John Danley

John Danley

Canvas & Rhythm

self-released

John Danley demonstrates a superb command of his instrument, the nylon-stringed guitar, on his latest, all-instrumental album. The shuffle boogie of opening track “El Greco” and the immediately following “Self-Portrait Without a Pick” — the latter a stunning track, placing Danley’s organic manipulation of the guitar sounds in the front seat — both serve to convince those unimpressed by the album’s somewhat misleading subtitle, Experimental Guitar Music. Experimental, yes, but not in any avant / new music sense of the word. Rather, Danley’s compositions are often traditionally structured and where they aren’t — such as on the improvised art-noise of “Atama” — they generally fail to impress much.

The big selling point is obviously that Danley plays his guitar with a paint-brush half the time, but even that wouldn’t be enough to raise many eyebrows if it hadn’t been any good. Fortunately, it is. Danley seems to have found his own, highly personal language on the guitar, and if he sometimes fail to apply it, it is all the more intriguing when he does. As such, this album is a halfway success, with tracks like the aforementioned “Self-Portrait…” alongside “Paxil Eyes” and “Double Mezzanine” being particularly fine examples of his technical and compositional skills.

However, the album does loose some momentum halfway through, marked by several weaker compositions and less interesting and energetic performances. Several fine moments make this a worthwhile investment, though, for those intrigued by the man=EDs highly unique approach, and it’s worth checking out for anyone with a heart for folksy and acoustic instrumental guitar music.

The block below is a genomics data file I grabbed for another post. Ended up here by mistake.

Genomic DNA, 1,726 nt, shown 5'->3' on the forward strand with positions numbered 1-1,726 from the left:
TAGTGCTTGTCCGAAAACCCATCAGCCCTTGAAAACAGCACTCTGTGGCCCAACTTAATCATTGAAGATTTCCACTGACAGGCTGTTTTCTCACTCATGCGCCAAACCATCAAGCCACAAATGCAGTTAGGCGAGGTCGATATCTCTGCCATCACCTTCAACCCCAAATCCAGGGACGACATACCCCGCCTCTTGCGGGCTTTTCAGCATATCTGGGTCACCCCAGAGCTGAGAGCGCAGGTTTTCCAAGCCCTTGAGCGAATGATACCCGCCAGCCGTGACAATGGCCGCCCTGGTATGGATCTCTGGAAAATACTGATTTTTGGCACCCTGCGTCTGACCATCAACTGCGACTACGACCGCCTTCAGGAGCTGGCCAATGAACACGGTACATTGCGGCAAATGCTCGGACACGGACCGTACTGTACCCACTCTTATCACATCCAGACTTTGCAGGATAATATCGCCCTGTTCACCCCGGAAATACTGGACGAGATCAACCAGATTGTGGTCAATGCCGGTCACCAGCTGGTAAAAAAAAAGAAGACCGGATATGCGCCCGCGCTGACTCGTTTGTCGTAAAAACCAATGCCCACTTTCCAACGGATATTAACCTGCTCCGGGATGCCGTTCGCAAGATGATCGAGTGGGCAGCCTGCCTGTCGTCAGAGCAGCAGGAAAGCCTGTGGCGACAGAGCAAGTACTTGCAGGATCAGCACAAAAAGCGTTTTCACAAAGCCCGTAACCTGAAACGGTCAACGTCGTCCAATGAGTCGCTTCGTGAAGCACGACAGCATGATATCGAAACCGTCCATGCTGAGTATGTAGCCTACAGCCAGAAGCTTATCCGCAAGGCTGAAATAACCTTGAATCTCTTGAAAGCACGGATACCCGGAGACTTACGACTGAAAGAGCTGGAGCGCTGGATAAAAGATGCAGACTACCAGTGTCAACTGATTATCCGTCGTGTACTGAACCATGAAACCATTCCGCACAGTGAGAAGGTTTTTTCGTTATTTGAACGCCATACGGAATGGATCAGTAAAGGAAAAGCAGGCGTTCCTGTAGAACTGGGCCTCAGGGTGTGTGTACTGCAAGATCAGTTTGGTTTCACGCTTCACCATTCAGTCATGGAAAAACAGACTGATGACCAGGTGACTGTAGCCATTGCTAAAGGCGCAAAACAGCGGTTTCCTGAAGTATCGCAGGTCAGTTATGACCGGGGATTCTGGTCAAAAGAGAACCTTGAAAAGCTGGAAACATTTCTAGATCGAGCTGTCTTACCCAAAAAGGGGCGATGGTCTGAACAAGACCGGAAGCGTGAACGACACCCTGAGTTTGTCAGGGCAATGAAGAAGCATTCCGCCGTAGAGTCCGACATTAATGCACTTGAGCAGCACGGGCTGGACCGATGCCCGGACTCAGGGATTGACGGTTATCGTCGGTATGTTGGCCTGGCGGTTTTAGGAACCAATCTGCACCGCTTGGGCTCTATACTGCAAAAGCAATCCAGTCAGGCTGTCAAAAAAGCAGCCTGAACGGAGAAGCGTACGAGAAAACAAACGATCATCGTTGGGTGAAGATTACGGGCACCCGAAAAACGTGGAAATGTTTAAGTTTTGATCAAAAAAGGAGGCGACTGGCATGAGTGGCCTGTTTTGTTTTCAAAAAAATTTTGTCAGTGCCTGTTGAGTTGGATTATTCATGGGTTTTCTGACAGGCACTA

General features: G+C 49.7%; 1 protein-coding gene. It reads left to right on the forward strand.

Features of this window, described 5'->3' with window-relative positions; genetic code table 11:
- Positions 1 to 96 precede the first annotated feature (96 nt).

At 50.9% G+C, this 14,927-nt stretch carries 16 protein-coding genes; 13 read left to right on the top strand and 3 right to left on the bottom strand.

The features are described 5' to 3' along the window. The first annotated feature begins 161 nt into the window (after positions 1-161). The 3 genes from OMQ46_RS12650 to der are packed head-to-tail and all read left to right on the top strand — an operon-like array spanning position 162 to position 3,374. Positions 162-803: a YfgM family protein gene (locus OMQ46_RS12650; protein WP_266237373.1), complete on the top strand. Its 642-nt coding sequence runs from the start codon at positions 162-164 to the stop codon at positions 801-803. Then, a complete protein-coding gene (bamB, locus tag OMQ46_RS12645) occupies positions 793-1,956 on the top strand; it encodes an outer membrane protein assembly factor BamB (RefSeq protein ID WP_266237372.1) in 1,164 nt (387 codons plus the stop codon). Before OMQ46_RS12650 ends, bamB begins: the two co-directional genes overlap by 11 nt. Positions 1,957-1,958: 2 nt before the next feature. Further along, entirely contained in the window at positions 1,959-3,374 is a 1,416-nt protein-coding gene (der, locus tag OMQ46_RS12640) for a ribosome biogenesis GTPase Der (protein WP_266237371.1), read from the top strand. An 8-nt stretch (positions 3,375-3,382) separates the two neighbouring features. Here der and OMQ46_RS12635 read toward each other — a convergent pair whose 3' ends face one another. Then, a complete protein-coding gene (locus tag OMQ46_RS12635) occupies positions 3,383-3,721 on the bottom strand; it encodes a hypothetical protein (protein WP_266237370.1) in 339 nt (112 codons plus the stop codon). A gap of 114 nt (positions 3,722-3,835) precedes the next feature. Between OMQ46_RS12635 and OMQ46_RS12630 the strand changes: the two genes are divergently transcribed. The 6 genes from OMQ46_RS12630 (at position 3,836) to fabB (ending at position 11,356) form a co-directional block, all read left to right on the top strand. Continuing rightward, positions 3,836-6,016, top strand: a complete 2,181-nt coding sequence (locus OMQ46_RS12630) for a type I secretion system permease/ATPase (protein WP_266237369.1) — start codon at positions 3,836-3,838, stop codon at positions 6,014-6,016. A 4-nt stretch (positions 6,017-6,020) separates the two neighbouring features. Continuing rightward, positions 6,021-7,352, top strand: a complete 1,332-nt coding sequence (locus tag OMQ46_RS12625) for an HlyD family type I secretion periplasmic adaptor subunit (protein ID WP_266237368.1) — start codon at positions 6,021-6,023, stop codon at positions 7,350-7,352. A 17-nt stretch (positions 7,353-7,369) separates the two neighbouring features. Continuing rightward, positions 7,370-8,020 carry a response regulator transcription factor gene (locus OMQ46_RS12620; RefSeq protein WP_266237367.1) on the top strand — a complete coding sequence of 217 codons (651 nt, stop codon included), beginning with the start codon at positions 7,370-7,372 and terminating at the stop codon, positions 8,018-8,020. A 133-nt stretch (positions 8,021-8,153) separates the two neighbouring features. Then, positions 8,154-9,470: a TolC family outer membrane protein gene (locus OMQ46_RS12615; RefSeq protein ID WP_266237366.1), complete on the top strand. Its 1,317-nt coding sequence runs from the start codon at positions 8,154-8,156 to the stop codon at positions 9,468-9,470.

John Danley: http://www.mp3.com/JohnDanley

Leave a Comment

Your email address will not be published. Required fields are marked with *

Recently on Ink 19...

  • Demons/Demons 2
    Demons/Demons 2

    Synapse Films reissues Lamberto Bava’s epic ’80s gore-filled movies Demons and Demons 2 in beautiful new editions.

  • Sylvie Courvoisier and Mary Halvorson
    Sylvie Courvoisier and Mary Halvorson

    Searching for the Disappearing Hour (Pyroclastic Records). Review by Bob Pomeroy.

  • Payal Kapadia
    Payal Kapadia

    Earlier this year, director Payal Kapadia was awarded the Oeil d’or (Golden Eye) for best documentary at the 74th Cannes Film Festival for her debut feature, A Night of Knowing Nothing. Lily and Generoso interviewed Kapadia about her poignant film, which employs a hybrid-fiction technique to provide a personal view of the student protests that engulfed Indian colleges and universities during the previous decade.

  • Roger’s and Hammerstein’s Cinderella
    Roger’s and Hammerstein’s Cinderella

    A classic children’s tale re-imagined by America’s greatest composers.

  • Taraka
    Taraka

    Welcome to Paradise Lost (Rage Peace). Review by Bob Pomeroy.

  • AFI Fest 2021
    AFI Fest 2021

    The 2021 edition of the American Film Institute’s Festival, was a total success. After mounting a small virtual festival in 2020, AFI Fest came roaring back this year with a slate of 115 films representing over fifty countries. Lily and Generoso rank their favorite features from this year’s festival which include new offerings from Céline Sciamma, Miguel Gomes, and Jacques Audiard.

  • Comet Of Any Substance
    Comet Of Any Substance

    Full Of Seeds, Bursting With Its Own Corrections (COAS). Review by Carl F. Gauze.

  • Poetic Song Verse
    Poetic Song Verse

    A study of how poetry crept into rock and roll.

  • Foreigner
    Foreigner

    Is it really Foreigner with no original members?

  • Mixtape 171 :: Scarcity Is Manufactured
    Mixtape 171 :: Scarcity Is Manufactured

    For a quarter century, Deerhoof have been a benchmark for the contrasting dynamics of sweet and sour, spiked and pillowy, and all manner of sounds that should not get along but quite obviously do.

From the Archives